The droning of the ventilation system agitates him. He feels clammy: cold and yet sticky with sweat. He tries sleeping on his left side; when he rolls over, a small sigh escapes her lips. “Are you awake?” he whispers, squinting in the dim refracted halogen light. He feels bad for a moment: she is silent for a good long while.
“As if I could sleep,” she hisses, all venom.
“It’s loud and I’m hot and… well, I’m totally not comfortable.”
“We’re camping in space. What’d you expect?”
He doesn’t know what he expected. Not this. Not intense discomfort. He studies the far outline of some nebula-like shit; his contacts were bugging him and he had to take them out. He sighs, “This isn’t really camping.”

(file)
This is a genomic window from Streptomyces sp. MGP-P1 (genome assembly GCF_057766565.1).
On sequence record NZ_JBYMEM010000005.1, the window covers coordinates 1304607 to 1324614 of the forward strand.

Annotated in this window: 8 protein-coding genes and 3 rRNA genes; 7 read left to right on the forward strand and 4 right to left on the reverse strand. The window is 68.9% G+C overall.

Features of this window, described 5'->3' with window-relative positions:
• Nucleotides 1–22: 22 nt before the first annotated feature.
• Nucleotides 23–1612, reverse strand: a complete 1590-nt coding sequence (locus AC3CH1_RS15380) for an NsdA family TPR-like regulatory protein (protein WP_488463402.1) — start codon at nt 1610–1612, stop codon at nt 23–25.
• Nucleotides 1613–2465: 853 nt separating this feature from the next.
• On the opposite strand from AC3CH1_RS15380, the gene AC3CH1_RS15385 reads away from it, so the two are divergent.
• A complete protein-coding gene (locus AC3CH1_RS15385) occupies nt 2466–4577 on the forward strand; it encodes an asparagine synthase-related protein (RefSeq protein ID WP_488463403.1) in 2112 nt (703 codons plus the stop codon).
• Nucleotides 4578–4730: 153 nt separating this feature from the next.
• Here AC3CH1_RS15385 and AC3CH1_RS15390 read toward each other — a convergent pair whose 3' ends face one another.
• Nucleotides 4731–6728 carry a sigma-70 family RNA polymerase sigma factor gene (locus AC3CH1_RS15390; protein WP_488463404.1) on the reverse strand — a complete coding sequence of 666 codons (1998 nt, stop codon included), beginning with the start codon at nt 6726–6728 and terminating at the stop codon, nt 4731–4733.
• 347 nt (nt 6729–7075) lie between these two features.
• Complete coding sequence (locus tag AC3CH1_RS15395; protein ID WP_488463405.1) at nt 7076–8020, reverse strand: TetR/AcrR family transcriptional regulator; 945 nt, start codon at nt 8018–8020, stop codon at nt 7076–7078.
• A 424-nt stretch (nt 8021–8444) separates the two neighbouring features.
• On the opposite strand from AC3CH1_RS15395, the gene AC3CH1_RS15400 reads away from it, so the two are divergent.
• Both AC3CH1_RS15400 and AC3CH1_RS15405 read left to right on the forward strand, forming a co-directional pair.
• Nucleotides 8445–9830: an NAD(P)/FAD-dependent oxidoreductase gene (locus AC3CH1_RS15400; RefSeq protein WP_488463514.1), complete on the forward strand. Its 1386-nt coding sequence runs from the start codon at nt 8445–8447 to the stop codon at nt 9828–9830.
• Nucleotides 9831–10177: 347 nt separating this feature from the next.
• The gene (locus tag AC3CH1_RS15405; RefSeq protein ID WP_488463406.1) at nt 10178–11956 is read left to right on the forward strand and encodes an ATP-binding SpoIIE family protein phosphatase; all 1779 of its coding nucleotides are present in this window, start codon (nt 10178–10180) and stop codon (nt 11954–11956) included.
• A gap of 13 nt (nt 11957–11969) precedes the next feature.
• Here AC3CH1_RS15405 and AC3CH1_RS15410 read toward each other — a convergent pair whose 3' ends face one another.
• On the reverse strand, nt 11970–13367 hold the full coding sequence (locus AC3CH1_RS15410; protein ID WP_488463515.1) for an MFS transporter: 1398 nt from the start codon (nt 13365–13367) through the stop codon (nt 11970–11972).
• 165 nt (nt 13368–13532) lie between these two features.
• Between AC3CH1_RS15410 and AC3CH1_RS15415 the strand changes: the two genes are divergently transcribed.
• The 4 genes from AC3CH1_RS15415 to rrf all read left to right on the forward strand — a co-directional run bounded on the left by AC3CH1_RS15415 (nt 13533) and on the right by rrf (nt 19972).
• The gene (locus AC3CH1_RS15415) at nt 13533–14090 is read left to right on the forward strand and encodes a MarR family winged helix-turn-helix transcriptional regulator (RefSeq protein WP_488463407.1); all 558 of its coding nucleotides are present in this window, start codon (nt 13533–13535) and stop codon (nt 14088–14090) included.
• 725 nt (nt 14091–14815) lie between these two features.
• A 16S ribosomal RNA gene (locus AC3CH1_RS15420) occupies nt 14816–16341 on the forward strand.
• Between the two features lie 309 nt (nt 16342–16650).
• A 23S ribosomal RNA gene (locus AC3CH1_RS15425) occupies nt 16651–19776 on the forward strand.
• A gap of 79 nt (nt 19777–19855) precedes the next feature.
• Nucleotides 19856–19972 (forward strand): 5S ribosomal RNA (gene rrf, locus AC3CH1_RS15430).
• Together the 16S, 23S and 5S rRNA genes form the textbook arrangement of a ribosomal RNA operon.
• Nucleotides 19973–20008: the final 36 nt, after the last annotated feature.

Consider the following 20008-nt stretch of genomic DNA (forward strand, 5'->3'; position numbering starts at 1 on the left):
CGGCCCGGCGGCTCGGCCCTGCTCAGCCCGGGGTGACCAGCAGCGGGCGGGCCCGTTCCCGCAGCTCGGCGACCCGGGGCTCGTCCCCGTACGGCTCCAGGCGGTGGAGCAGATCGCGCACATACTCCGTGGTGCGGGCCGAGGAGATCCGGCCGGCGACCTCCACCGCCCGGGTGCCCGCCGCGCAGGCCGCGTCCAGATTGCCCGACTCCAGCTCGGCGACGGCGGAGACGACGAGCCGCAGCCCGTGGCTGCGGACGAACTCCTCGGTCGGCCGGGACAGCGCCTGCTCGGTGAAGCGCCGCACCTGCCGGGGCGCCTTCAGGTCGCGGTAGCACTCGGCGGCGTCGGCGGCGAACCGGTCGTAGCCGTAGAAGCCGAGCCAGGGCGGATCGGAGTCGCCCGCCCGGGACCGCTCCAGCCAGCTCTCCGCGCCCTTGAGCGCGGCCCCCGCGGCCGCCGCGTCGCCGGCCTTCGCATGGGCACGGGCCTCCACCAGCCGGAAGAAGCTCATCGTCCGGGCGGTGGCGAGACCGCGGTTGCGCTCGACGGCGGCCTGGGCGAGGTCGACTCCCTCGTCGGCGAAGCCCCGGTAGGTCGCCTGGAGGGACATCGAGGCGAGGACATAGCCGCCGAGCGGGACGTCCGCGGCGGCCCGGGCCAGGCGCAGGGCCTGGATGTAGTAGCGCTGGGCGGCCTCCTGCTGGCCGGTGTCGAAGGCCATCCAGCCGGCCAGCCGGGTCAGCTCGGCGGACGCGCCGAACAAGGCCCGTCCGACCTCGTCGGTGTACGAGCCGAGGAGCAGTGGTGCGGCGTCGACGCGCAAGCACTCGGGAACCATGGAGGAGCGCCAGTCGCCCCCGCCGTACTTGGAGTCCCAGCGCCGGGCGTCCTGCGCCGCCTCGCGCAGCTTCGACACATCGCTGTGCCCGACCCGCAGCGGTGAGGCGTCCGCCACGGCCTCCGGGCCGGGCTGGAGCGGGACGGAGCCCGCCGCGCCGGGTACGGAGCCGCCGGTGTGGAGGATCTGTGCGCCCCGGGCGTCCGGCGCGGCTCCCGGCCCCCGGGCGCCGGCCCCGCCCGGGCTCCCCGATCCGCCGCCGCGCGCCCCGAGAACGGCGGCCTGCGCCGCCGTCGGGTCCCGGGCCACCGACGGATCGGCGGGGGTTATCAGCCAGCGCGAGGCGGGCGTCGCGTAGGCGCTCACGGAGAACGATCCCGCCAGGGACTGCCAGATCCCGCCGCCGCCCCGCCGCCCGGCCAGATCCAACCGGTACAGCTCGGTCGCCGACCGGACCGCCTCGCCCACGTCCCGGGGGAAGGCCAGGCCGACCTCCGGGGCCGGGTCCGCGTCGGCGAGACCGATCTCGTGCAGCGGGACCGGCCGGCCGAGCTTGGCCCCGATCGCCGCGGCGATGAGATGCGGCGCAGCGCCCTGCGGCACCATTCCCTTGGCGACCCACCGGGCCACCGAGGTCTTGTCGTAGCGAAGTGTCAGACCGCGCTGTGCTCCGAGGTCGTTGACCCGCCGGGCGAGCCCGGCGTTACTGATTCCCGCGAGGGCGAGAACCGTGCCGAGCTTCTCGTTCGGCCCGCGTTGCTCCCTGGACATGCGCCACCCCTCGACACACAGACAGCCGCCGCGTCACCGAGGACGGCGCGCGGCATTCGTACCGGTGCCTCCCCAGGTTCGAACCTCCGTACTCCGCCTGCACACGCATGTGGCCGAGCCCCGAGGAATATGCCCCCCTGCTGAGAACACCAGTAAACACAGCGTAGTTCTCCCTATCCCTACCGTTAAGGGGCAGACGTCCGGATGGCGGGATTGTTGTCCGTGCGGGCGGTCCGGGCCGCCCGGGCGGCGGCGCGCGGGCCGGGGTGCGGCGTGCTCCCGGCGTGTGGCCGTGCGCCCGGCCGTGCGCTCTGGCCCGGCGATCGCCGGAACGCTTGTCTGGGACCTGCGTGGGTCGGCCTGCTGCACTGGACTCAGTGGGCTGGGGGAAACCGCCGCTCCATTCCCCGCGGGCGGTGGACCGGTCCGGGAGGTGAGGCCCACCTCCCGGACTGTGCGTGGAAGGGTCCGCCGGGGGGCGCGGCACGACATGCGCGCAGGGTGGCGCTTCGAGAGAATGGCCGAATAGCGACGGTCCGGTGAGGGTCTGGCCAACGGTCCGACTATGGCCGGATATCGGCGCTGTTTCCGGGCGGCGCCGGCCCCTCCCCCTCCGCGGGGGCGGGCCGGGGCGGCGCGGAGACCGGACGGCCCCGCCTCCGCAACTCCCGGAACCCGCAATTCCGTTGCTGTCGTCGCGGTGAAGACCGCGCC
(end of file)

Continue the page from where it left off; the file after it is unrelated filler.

“Oh my God, Scott. You didn’t expect a tent?”
Again: he doesn’t know what he expected. He says, “Do you remember that time we had the RV in New Mexico? And we got stuck?”
She thinks. “And you thought there were mountain lions?”
“Right.” He thought a moment. “This is worse.”
She props herself up on her elbows. “How?”
“We were stuck, but it was better in the morning.”
“I think it’s exactly the same,” she says, moving closer and rubbing his back. “You’re afraid.”
He nods to himself, feeling her fingers on his back. But I’m more afraid. Her touch is relaxing, but it’s not enough.